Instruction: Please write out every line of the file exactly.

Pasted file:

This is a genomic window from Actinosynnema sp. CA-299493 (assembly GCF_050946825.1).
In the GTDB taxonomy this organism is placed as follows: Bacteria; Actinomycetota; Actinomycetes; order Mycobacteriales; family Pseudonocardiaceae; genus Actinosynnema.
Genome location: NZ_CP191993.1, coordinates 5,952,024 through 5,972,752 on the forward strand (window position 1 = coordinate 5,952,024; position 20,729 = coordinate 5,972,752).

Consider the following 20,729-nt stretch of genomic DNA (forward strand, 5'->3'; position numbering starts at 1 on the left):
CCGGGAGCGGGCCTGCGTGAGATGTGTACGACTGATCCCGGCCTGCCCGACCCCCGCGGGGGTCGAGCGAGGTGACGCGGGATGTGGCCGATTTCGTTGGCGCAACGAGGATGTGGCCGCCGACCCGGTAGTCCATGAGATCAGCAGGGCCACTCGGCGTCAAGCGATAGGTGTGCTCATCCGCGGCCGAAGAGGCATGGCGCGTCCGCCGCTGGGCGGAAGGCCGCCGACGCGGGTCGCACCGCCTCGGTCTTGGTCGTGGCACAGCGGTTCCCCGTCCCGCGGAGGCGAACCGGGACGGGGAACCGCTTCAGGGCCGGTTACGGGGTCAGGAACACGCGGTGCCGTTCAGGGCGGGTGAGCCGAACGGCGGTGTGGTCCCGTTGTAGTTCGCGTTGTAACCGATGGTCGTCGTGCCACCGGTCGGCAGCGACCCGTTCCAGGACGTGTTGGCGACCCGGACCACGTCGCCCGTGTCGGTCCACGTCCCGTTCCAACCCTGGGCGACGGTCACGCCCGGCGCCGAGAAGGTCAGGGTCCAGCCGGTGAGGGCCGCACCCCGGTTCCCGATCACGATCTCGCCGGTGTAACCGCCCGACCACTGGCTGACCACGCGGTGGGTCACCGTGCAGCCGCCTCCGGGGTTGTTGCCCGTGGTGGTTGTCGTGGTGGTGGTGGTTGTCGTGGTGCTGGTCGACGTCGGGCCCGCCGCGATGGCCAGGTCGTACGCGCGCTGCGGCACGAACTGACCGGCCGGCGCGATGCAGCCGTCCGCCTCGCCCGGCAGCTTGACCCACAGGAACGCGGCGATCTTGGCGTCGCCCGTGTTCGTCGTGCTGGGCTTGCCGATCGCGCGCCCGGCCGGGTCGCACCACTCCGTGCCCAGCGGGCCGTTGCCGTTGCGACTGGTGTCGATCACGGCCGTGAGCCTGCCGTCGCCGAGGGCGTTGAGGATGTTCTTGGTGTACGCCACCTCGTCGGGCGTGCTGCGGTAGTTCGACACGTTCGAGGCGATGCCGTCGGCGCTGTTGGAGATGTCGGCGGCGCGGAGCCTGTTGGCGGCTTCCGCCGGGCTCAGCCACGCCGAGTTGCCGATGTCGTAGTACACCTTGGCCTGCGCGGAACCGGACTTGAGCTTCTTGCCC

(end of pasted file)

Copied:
This is a genomic window from Actinosynnema sp. CA-299493 (assembly GCF_050946825.1).
In the GTDB taxonomy this organism is placed as follows: Bacteria; Actinomycetota; Actinomycetes; order Mycobacteriales; family Pseudonocardiaceae; genus Actinosynnema.
Genome location: NZ_CP191993.1, coordinates 5,952,024 through 5,972,752 on the forward strand (window position 1 = coordinate 5,952,024; position 20,729 = coordinate 5,972,752).

Consider the following 20,729-nt stretch of genomic DNA (forward strand, 5'->3'; position numbering starts at 1 on the left):
CCGGGAGCGGGCCTGCGTGAGATGTGTACGACTGATCCCGGCCTGCCCGACCCCCGCGGGGGTCGAGCGAGGTGACGCGGGATGTGGCCGATTTCGTTGGCGCAACGAGGATGTGGCCGCCGACCCGGTAGTCCATGAGATCAGCAGGGCCACTCGGCGTCAAGCGATAGGTGTGCTCATCCGCGGCCGAAGAGGCATGGCGCGTCCGCCGCTGGGCGGAAGGCCGCCGACGCGGGTCGCACCGCCTCGGTCTTGGTCGTGGCACAGCGGTTCCCCGTCCCGCGGAGGCGAACCGGGACGGGGAACCGCTTCAGGGCCGGTTACGGGGTCAGGAACACGCGGTGCCGTTCAGGGCGGGTGAGCCGAACGGCGGTGTGGTCCCGTTGTAGTTCGCGTTGTAACCGATGGTCGTCGTGCCACCGGTCGGCAGCGACCCGTTCCAGGACGTGTTGGCGACCCGGACCACGTCGCCCGTGTCGGTCCACGTCCCGTTCCAACCCTGGGCGACGGTCACGCCCGGCGCCGAGAAGGTCAGGGTCCAGCCGGTGAGGGCCGCACCCCGGTTCCCGATCACGATCTCGCCGGTGTAACCGCCCGACCACTGGCTGACCACGCGGTGGGTCACCGTGCAGCCGCCTCCGGGGTTGTTGCCCGTGGTGGTTGTCGTGGTGGTGGTGGTTGTCGTGGTGCTGGTCGACGTCGGGCCCGCCGCGATGGCCAGGTCGTACGCGCGCTGCGGCACGAACTGACCGGCCGGCGCGATGCAGCCGTCCGCCTCGCCCGGCAGCTTGACCCACAGGAACGCGGCGATCTTGGCGTCGCCCGTGTTCGTCGTGCTGGGCTTGCCGATCGCGCGCCCGGCCGGGTCGCACCACTCCGTGCCCAGCGGGCCGTTGCCGTTGCGACTGGTGTCGATCACGGCCGTGAGCCTGCCGTCGCCGAGGGCGTTGAGGATGTTCTTGGTGTACGCCACCTCGTCGGGCGTGCTGCGGTAGTTCGACACGTTCGAGGCGATGCCGTCGGCGCTGTTGGAGATGTCGGCGGCGCGGAGCCTGTTGGCGGCTTCCGCCGGGCTCAGCCACGCCGAGTTGCCGATGTCGTAGTACACCTTGGCCTGCGCGGAACCGGACTTGAGCTTCTTGCCC